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dc.contributor.advisorDi Santo, Joseph E.
dc.contributor.authorMcBride, Ellen D.
dc.coverage.spatial2000002494en
dc.date.accessioned2005-07-27T23:28:34Z
dc.date.available2005-07-27T23:28:34Z
dc.date.issued1991
dc.identifier.citationMcBride, E. D. (1991). The Changing small town in Alberta: a regional analysis (Unpublished master's thesis). University of Calgary, Calgary, AB. doi:10.11575/PRISM/20150en_US
dc.identifier.isbn0315669624en
dc.identifier.urihttp://hdl.handle.net/1880/24405
dc.descriptionBibliography: p. 120-124.en
dc.description.abstractSmall towns and villages are an important aspect of the social milieu of Alberta. The common perception of small rural centers is that they are either dying, or at the very least, experiencing major decline. Although this might be the case for some towns and villages, it may not be a widespread phenomenon. This thesis examines a group of twenty-nine local small towns and villages surrounding the city of Calgary in order to see if, in fact, there is decline or if these centers are persisting and adapting to social circumstances that are different from any encountered in the past. Past academic work on the small town has tended to focus on the decline aspect of change and adaptation, resulting in both explicit and implicit suggestions that small rural centers are facing a very bleak future. In order to assess the validity of this notion it is the intent of this thesis to describe characteristics of the towns and villages under study so that a clearer picture of the contemporary rural center may be portrayed. More specifically, this thesis focuses on the economic base of these places using 1971 and 1986 as comparison years. In addition it looks at social structural characteristics of town and village residents such as household size, sex ratios, age composition, industrial employment, and educational attainment and compares them to the larger urban centers of Calgary and Drumheller as well as the province of Alberta. It is the writer's contention that the majority of towns and villages selected for this study are persisting in a modernized contemporary society.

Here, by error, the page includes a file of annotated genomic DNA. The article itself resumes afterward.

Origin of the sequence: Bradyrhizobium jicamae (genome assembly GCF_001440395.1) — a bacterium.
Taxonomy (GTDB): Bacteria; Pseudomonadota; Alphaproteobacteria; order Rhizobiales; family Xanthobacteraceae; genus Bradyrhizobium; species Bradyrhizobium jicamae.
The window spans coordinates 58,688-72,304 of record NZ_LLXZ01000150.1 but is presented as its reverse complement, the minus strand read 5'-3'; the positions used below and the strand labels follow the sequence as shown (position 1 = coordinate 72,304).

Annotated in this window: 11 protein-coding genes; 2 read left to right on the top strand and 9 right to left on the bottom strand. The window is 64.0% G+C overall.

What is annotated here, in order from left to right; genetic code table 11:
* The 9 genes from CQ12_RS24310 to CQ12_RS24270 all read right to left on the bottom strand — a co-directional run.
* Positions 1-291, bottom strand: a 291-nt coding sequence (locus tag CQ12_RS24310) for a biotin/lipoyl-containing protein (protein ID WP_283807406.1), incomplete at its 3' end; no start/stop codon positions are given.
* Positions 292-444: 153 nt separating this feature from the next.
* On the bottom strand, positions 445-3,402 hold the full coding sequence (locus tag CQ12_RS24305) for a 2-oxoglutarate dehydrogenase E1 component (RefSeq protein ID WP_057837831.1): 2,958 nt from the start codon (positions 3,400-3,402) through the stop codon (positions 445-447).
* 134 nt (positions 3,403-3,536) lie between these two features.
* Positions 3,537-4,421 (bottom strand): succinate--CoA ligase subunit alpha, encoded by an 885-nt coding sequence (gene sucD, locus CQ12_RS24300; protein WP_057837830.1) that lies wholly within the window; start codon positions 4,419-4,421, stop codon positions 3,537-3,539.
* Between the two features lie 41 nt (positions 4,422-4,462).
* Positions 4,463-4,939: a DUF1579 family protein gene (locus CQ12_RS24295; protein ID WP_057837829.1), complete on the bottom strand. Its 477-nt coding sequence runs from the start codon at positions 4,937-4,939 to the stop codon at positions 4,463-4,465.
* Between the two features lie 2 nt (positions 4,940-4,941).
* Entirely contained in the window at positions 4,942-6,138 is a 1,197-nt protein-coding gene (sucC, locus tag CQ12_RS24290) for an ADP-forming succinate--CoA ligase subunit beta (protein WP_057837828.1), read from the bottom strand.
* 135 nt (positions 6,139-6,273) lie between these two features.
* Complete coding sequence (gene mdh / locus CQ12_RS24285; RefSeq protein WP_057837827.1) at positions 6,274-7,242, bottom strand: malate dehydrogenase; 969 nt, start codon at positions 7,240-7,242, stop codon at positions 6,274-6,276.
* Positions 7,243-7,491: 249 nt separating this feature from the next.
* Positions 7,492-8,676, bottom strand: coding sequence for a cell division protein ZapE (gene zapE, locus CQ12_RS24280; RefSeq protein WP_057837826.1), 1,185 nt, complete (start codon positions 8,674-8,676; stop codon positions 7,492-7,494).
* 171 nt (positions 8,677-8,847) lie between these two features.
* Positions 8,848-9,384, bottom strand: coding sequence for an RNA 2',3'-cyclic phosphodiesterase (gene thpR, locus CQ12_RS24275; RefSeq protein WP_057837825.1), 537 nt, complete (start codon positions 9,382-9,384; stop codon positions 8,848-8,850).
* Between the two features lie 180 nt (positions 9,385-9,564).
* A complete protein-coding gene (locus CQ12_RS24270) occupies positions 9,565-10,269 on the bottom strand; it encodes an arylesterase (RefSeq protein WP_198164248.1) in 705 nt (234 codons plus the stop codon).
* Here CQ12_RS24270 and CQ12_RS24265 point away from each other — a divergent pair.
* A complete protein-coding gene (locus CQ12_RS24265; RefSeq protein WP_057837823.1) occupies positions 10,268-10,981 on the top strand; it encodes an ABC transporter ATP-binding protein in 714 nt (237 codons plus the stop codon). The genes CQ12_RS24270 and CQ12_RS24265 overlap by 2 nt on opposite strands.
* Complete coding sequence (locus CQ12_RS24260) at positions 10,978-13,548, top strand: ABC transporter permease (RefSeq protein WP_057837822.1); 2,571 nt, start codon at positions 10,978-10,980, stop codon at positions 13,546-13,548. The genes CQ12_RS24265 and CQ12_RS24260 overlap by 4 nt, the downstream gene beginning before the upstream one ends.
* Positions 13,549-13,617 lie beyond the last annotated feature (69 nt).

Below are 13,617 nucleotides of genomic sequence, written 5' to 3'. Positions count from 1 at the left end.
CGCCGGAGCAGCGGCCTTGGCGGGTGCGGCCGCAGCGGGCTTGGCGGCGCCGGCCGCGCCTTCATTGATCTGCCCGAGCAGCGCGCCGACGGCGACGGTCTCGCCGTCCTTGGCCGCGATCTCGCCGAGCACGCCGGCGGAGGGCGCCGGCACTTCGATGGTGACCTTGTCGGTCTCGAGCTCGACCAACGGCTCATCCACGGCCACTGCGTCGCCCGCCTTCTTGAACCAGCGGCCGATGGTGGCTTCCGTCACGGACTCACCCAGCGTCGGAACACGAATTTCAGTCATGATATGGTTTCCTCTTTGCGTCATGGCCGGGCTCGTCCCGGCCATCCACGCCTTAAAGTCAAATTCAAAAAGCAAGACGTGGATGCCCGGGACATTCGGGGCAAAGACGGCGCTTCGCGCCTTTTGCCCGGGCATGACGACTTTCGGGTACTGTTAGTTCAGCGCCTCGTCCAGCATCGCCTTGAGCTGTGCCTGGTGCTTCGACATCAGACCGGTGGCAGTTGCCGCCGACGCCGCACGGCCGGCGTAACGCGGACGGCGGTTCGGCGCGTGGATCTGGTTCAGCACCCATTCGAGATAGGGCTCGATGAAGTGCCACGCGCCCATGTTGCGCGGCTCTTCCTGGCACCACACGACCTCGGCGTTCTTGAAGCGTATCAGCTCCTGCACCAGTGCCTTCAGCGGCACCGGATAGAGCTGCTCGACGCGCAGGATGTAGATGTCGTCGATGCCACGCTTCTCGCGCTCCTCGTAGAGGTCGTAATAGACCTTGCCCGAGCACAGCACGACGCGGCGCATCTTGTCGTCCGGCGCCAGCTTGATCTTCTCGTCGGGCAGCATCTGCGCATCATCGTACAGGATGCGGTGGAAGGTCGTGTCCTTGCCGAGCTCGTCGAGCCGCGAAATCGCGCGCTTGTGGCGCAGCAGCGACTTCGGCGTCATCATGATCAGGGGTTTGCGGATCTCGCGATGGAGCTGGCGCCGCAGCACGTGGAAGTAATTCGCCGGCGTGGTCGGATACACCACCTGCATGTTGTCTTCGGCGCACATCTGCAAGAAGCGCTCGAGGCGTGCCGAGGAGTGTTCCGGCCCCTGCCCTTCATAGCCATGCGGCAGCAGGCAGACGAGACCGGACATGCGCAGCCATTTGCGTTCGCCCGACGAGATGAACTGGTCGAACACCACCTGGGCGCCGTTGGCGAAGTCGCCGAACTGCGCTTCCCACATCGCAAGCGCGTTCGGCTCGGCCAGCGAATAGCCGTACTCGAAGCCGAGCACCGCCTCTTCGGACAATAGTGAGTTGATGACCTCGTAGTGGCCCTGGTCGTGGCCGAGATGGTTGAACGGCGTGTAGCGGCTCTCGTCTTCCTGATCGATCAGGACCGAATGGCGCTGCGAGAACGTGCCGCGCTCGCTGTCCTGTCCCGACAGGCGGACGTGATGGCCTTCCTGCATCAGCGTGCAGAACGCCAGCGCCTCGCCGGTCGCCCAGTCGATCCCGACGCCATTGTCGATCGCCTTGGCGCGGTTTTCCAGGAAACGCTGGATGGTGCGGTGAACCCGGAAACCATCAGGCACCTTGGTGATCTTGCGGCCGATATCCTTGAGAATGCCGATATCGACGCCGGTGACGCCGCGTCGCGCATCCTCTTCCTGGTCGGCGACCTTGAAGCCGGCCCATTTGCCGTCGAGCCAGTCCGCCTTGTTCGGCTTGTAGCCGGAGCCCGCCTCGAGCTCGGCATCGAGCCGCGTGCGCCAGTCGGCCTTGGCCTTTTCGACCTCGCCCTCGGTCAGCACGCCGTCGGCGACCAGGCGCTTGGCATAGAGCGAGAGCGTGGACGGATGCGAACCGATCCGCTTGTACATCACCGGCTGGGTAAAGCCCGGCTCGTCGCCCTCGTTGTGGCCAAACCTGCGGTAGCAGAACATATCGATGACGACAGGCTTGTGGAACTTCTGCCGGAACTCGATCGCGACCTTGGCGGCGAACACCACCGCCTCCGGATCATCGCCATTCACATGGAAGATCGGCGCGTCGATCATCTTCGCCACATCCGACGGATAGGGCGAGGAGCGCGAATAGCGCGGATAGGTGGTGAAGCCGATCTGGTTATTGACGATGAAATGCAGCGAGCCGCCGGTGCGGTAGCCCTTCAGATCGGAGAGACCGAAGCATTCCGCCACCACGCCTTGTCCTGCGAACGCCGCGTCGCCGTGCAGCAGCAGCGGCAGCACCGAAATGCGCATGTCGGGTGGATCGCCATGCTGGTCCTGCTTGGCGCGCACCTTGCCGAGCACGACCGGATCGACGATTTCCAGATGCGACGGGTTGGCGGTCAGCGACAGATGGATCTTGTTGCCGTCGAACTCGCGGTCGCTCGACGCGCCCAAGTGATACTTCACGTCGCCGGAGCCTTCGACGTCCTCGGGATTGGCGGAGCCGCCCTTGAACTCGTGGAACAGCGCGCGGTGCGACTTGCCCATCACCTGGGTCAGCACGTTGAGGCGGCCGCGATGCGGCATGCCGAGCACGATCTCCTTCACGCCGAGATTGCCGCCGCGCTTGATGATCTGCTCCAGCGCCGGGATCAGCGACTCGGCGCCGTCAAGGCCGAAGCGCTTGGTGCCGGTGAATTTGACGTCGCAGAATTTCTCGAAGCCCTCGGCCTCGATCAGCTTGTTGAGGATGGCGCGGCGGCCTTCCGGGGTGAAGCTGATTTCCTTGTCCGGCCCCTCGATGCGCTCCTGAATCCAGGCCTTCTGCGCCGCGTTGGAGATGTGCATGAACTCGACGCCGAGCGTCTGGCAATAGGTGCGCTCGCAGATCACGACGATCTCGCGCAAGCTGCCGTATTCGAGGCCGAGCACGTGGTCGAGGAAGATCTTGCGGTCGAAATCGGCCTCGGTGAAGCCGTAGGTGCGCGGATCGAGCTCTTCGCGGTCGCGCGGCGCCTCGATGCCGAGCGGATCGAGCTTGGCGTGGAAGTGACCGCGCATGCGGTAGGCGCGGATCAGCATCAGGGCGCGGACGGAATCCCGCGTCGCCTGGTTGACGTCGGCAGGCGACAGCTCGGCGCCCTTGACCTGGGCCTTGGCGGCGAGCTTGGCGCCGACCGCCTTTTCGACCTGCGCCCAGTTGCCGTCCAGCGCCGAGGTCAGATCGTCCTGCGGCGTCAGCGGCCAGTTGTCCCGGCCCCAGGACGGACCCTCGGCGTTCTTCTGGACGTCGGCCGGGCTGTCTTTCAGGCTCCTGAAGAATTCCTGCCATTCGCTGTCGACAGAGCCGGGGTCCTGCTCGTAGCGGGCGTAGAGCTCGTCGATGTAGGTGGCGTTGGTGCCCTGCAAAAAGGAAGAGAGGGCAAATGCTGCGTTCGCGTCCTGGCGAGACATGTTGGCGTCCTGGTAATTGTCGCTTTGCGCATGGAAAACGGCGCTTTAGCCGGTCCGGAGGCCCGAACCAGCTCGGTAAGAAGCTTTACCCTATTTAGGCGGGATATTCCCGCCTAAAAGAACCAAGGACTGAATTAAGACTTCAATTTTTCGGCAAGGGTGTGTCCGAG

dc.format.extentix, 124 leaves ; 30 cm.en
dc.language.isoeng
dc.rightsUniversity of Calgary graduate students retain copyright ownership and moral rights for their thesis. You may use this material in any way that is permitted by the Copyright Act or through licensing that has been assigned to the document. For uses that are not allowable under copyright legislation or licensing, you are required to seek permission.
dc.subject.lccHT 127 M167 1991en
dc.subject.lcshCities and towns - Alberta - Social conditions
dc.titleThe Changing small town in Alberta: a regional analysis
dc.typemaster thesis
dc.publisher.institutionUniversity of Calgaryen
dc.identifier.doihttp://dx.doi.org/10.11575/PRISM/20150
thesis.degree.nameMaster of Arts
thesis.degree.nameMA
thesis.degree.disciplineSociology
thesis.degree.grantorUniversity of Calgary
dc.identifier.lccHT 127 M167 1991en
dc.publisher.placeCalgaryen
ucalgary.thesis.notesoffsiteen
ucalgary.thesis.uarcreleaseyen
ucalgary.item.requestcopytrue
ucalgary.thesis.accessionTheses Collection 58.002:Box 790 520541510


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University of Calgary graduate students retain copyright ownership and moral rights for their thesis. You may use this material in any way that is permitted by the Copyright Act or through licensing that has been assigned to the document. For uses that are not allowable under copyright legislation or licensing, you are required to seek permission.